Canadian and European funds lead the way among the most responsible asset allocators, according to a new report from non-partisan think tank New America.
The recently released Bretton Woods II Leaders list of the 25 “most responsible” asset allocators was culled from among hundreds of sovereign wealth funds (SWFs) and government pension funds (GPFs) representing more than $20 trillion in assets under management. The top funds were chosen for their “high conviction in responsible investing,” and their belief that “ESG is material to long-term returns,” according to New America.
The group was then screened for availability of information, minimum size of assets, and investment activity, which resulted in a final list of 121 SWFs and GPFs, comprising $15 trillion in assets. Each of the 121 asset allocators was rated by two to three independent expert reviewers, until the list was whittled down to the 25 highest-scoring SWFs and GPFs.
Although Canada had the highest representation, claiming six out the top 25 funds, and another nine were from Europe, the leaders list was rather diversified, and included funds from Brazil, South Korea, and South Africa. New America said one main characteristic of the leaders is that they “are constantly looking for ways to improve and deepen their responsible investing programs and they are committed to learning from peers and sharing their insights.”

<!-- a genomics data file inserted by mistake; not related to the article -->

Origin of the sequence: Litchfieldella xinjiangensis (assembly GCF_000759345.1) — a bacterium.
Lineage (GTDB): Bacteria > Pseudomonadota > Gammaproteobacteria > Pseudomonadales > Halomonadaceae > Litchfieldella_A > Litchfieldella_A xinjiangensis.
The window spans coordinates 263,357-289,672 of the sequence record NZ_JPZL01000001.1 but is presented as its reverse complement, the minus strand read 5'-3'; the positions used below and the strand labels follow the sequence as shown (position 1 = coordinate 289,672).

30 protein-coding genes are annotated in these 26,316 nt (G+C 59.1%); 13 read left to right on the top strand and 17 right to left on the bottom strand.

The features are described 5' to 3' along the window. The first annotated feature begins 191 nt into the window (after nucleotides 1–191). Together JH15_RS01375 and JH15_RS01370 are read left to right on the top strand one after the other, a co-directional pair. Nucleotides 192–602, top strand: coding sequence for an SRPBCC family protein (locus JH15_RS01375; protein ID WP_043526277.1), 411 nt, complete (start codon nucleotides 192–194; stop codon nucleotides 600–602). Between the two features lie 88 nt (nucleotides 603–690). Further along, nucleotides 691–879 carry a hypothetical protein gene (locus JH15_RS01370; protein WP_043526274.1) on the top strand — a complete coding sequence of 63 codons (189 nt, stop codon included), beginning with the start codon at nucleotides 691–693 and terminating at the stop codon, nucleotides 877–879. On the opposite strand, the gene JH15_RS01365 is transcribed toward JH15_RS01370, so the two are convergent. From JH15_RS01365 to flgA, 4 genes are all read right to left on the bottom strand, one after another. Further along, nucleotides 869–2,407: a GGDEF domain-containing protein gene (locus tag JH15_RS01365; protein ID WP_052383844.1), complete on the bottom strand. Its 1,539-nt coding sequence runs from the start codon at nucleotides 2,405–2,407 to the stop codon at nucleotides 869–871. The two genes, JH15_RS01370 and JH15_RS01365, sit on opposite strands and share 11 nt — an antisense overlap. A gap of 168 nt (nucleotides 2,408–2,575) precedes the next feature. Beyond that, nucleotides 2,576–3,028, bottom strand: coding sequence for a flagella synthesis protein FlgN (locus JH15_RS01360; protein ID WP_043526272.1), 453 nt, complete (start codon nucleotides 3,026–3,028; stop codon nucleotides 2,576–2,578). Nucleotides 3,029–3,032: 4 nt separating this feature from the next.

The leaders include 18 GPFs and seven SWFs with a total of $4.95 trillion in combined assets, and individual funds ranging from $10 billion to $1 trillion in assets. According to New America, the combined asset base of the group is larger than the GDP of every country in the world except the US and China.
Among the largest funds represented on the list were Norway’s $981 billion Government Pension Fund – Global; the Netherlands’ $532 billion APG Groep; South Korea’s $522 billion National Pension Service; and the $332 billion California Public Employees’ Retirement System (CalPERS). The only other US fund to make the list was the $192 billion New York State Common Retirement Fund.
The report also provided “recommendations for success” identified by the leading asset allocators, which included:
- Understand the non-traditional financial risks that could impact long-term value creation in your portfolio, and make sure those risks are properly priced and addressed.
- Develop a culture of transparency, and continually refine your communication protocols. If you don’t communicate your responsible investing principles and investment framework effectively, it will limit your chances for success.
- When it comes to implementation, begin with the tasks that are easiest for your organization, such as introducing ESG into the due diligence process for private equity.
- Make sure the companies you invest in know what they are doing, operate with a long-term perspective, understand both traditional and non-traditional risks, and price and address those risks properly and consistently.